What is the History of the Hotel Lambert Paris – France?
Hotel Lambert is sold in February 2022
The Hotel Lambert on the Île de Saint-Louis (river island of the Seine in central Paris) opposite the Île de la Cité. This Palace is one of the most beautiful of the many in the city of Paris (the so-called private hotels). The address is: Rue Saint-Louis en l’Île, 2.
The Hotel Lambert in Paris has been declared a World Heritage Site by UNESCO since 1991. The Hôtel de Lauzun, owned by the city of Paris since 1928 and with which the Hôtel Lambert forms a coherent architectural ensemble, also belongs to the Heritage of the Humanity.
As Hôtels particulier (private hotels), they represent exemplary Parisian architecture and cultural heritage of the 17th and 18th centuries. Notre-Dame de Paris Cathedral and the Sainte-Chapelle, both masterpieces of Gothic architecture, are among the most outstanding buildings on the Seine Islands.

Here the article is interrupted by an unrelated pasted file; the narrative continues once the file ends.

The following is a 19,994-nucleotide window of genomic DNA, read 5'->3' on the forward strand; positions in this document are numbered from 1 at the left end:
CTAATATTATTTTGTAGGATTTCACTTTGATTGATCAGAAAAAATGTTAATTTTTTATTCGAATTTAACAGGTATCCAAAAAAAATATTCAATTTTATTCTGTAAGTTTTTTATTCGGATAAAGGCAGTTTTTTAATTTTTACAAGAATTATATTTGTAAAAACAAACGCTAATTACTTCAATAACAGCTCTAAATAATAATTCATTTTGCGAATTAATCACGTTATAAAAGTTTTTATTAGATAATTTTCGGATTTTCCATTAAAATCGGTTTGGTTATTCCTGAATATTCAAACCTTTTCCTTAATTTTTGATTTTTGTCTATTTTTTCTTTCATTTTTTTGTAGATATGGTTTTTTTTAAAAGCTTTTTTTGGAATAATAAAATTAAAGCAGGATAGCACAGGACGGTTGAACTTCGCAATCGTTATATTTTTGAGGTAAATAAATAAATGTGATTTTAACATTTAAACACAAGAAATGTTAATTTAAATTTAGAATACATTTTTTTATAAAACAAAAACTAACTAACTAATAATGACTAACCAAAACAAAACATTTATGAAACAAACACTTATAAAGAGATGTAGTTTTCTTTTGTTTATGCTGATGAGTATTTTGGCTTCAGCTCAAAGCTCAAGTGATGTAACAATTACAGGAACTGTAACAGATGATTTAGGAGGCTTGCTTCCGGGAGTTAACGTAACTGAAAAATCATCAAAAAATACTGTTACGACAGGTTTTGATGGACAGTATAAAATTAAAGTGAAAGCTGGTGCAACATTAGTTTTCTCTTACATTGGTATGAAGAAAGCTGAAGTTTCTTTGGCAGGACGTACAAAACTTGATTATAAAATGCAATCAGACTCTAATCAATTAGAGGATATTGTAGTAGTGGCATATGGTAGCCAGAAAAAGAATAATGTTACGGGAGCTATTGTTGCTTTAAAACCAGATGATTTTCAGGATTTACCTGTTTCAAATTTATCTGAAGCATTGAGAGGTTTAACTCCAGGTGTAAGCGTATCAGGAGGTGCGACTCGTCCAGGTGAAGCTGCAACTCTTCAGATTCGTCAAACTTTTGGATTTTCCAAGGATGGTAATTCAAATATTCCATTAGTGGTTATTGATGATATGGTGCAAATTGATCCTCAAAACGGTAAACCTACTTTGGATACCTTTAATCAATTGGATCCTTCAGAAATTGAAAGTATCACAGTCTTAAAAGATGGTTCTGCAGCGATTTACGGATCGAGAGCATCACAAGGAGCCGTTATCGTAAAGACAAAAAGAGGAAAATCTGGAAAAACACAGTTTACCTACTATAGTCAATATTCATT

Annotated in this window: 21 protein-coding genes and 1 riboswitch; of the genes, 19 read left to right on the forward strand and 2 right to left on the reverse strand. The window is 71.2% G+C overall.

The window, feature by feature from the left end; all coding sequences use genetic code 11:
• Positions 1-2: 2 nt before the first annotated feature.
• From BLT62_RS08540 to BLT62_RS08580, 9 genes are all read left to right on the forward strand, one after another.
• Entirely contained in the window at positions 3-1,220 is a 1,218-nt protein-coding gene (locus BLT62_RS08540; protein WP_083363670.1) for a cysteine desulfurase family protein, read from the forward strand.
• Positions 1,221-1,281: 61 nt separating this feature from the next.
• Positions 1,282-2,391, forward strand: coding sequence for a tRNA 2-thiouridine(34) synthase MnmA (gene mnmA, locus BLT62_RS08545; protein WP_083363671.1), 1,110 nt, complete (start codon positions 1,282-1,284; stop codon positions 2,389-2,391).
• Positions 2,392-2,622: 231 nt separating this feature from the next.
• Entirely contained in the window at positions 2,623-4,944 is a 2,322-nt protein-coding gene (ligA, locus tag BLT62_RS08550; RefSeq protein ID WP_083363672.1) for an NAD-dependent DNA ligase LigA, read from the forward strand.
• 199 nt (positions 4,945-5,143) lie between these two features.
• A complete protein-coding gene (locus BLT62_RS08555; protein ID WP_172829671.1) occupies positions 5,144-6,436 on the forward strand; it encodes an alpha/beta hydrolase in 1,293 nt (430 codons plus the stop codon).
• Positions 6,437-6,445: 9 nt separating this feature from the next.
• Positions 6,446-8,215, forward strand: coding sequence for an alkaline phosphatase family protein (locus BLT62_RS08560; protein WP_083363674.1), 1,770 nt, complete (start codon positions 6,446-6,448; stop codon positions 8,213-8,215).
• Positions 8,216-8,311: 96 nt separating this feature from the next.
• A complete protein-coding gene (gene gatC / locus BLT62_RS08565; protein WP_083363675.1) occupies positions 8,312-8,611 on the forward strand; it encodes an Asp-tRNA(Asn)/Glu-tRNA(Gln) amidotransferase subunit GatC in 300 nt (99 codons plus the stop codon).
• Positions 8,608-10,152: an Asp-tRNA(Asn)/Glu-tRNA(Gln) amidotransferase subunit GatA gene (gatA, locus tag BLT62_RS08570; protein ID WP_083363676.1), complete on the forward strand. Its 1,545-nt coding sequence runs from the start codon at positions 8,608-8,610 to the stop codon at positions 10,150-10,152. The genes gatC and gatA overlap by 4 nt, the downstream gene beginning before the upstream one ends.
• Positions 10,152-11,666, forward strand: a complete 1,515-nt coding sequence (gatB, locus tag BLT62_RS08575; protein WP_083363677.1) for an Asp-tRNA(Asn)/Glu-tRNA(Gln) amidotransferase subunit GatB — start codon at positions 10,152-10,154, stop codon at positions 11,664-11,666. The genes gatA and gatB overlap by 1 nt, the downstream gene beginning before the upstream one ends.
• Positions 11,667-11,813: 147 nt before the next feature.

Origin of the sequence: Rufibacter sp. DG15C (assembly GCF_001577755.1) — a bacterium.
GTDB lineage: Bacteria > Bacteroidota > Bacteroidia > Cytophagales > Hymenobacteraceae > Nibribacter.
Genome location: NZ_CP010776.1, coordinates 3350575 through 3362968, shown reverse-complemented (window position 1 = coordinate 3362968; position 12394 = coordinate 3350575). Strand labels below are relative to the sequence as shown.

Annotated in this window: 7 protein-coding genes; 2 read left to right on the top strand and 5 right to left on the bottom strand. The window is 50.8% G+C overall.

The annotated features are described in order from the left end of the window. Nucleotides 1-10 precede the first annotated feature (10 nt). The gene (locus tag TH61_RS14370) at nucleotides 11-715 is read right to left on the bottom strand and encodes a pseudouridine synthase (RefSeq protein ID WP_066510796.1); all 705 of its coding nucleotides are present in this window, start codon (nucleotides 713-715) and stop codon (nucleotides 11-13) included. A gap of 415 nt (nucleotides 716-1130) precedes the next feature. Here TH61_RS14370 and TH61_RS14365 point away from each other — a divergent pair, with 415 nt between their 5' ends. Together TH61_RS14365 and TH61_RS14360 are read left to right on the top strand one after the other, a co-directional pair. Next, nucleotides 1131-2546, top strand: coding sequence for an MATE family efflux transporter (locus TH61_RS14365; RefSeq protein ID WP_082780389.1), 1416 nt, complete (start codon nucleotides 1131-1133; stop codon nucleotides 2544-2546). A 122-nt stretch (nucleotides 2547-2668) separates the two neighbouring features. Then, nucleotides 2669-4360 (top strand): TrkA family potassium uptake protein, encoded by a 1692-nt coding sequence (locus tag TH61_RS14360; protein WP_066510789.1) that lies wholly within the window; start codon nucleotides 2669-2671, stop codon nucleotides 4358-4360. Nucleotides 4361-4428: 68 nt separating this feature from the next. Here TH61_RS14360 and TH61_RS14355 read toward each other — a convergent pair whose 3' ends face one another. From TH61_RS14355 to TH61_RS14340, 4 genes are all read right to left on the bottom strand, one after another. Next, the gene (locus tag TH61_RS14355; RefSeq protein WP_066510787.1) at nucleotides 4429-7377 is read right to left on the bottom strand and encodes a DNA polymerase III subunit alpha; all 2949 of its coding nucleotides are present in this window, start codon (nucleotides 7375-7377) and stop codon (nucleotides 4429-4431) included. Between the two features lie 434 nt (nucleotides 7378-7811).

History of Hotel Lambert
The palace was built between 1639 and 1644 by Louis Le Vau (1), one of the most famous French architects of his time. He was the builder of the Palais Vaux-le-Vicomte southeast of Paris, who also played a key role in the construction of the Palace of Versailles.
Jean-Baptiste Lambert ordered a first decoration from Eustache Le Sueur, but died in 1644. His brother inherited the hotel and ordered the rest of the decoration from François Perrier (1590-1650) and Charles Le Brun.